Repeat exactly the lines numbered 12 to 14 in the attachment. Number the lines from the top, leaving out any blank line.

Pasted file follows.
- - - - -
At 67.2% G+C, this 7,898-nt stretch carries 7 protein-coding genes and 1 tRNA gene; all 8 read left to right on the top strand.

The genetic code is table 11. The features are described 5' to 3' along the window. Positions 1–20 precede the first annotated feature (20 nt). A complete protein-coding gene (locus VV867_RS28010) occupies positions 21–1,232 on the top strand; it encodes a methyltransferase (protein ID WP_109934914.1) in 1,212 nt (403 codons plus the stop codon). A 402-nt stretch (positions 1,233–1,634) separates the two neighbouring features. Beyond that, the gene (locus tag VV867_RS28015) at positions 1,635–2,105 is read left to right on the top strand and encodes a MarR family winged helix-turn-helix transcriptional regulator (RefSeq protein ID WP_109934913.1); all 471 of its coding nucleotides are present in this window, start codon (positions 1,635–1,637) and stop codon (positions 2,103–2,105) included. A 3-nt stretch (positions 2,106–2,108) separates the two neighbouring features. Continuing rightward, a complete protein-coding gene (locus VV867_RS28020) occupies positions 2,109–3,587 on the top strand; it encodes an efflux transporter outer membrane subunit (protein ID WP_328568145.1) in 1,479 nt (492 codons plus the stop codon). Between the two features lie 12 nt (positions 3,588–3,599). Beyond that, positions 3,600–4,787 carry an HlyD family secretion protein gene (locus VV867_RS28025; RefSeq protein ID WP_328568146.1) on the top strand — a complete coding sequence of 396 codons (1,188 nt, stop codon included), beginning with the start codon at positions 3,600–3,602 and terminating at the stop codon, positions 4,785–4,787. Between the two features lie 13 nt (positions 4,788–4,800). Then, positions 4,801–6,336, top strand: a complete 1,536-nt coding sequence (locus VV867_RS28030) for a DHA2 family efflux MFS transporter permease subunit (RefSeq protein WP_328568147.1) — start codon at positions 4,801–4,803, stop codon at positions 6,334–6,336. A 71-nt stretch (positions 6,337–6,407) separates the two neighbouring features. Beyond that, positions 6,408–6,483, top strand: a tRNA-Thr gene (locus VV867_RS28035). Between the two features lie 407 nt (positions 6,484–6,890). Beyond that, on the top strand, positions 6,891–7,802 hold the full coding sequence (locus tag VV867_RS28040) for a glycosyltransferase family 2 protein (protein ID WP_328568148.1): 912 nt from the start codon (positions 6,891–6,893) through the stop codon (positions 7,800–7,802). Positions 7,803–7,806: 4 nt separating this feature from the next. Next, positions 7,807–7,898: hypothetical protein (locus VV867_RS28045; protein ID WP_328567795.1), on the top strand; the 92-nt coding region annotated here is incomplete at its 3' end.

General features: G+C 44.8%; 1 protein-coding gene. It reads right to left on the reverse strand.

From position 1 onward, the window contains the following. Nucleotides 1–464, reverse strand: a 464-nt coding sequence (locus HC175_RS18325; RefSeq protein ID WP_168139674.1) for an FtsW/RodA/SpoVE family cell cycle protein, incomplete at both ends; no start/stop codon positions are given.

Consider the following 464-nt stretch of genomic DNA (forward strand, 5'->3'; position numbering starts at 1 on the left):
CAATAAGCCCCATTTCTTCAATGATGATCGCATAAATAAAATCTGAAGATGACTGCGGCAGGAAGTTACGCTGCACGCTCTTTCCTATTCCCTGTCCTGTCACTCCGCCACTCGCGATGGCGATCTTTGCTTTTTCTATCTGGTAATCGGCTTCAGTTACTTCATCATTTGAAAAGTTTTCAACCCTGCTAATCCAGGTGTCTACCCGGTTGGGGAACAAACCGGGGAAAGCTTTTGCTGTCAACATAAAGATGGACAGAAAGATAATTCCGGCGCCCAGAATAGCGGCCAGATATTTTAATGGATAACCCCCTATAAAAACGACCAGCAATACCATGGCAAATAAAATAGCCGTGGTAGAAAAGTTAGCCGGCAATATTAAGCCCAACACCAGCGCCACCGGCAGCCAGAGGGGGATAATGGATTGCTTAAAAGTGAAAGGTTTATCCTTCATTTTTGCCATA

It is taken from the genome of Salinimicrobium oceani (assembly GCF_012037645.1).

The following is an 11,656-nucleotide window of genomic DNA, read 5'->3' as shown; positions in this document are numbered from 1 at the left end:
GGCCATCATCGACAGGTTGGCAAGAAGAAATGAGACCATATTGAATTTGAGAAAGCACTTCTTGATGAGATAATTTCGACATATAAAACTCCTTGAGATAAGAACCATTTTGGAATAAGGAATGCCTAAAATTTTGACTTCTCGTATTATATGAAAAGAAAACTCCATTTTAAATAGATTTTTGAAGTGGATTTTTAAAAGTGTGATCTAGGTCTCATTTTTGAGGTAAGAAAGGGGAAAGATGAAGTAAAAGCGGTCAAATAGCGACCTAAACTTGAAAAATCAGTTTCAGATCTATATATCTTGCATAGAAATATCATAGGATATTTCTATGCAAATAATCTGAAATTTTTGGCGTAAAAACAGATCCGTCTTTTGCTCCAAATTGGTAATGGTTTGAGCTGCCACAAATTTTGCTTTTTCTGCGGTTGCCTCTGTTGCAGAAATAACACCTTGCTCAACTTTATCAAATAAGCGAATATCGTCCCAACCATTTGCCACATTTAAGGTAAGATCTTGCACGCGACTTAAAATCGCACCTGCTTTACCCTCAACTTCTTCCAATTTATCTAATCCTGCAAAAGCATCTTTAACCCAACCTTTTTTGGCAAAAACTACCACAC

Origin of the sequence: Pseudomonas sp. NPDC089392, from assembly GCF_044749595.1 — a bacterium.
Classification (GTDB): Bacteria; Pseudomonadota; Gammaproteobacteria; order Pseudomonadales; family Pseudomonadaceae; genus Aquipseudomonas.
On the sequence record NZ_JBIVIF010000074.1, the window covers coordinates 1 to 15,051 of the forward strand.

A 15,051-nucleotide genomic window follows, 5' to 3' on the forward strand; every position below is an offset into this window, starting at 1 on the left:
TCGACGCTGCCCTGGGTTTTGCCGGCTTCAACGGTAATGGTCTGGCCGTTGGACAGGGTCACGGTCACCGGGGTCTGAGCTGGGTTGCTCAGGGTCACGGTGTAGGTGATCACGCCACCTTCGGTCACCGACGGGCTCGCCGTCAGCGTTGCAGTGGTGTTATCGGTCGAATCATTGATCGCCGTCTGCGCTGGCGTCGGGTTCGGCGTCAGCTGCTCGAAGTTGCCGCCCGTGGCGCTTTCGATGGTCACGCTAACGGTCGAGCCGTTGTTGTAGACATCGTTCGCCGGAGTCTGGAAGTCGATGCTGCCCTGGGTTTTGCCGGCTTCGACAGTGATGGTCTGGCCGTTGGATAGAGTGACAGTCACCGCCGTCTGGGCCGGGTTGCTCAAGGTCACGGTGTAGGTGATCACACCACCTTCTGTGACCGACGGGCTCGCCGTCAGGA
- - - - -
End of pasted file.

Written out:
On the sequence record NZ_JBIVIF010000074.1, the window covers coordinates 1 to 15,051 of the forward strand.

A 15,051-nucleotide genomic window follows, 5' to 3' on the forward strand; every position below is an offset into this window, starting at 1 on the left:
TCGACGCTGCCCTGGGTTTTGCCGGCTTCAACGGTAATGGTCTGGCCGTTGGACAGGGTCACGGTCACCGGGGTCTGAGCTGGGTTGCTCAGGGTCACGGTGTAGGTGATCACGCCACCTTCGGTCACCGACGGGCTCGCCGTCAGCGTTGCAGTGGTGTTATCGGTCGAATCATTGATCGCCGTCTGCGCTGGCGTCGGGTTCGGCGTCAGCTGCTCGAAGTTGCCGCCCGTGGCGCTTTCGATGGTCACGCTAACGGTCGAGCCGTTGTTGTAGACATCGTTCGCCGGAGTCTGGAAGTCGATGCTGCCCTGGGTTTTGCCGGCTTCGACAGTGATGGTCTGGCCGTTGGATAGAGTGACAGTCACCGCCGTCTGGGCCGGGTTGCTCAAGGTCACGGTGTAGGTGATCACACCACCTTCTGTGACCGACGGGCTCGCCGTCAGGA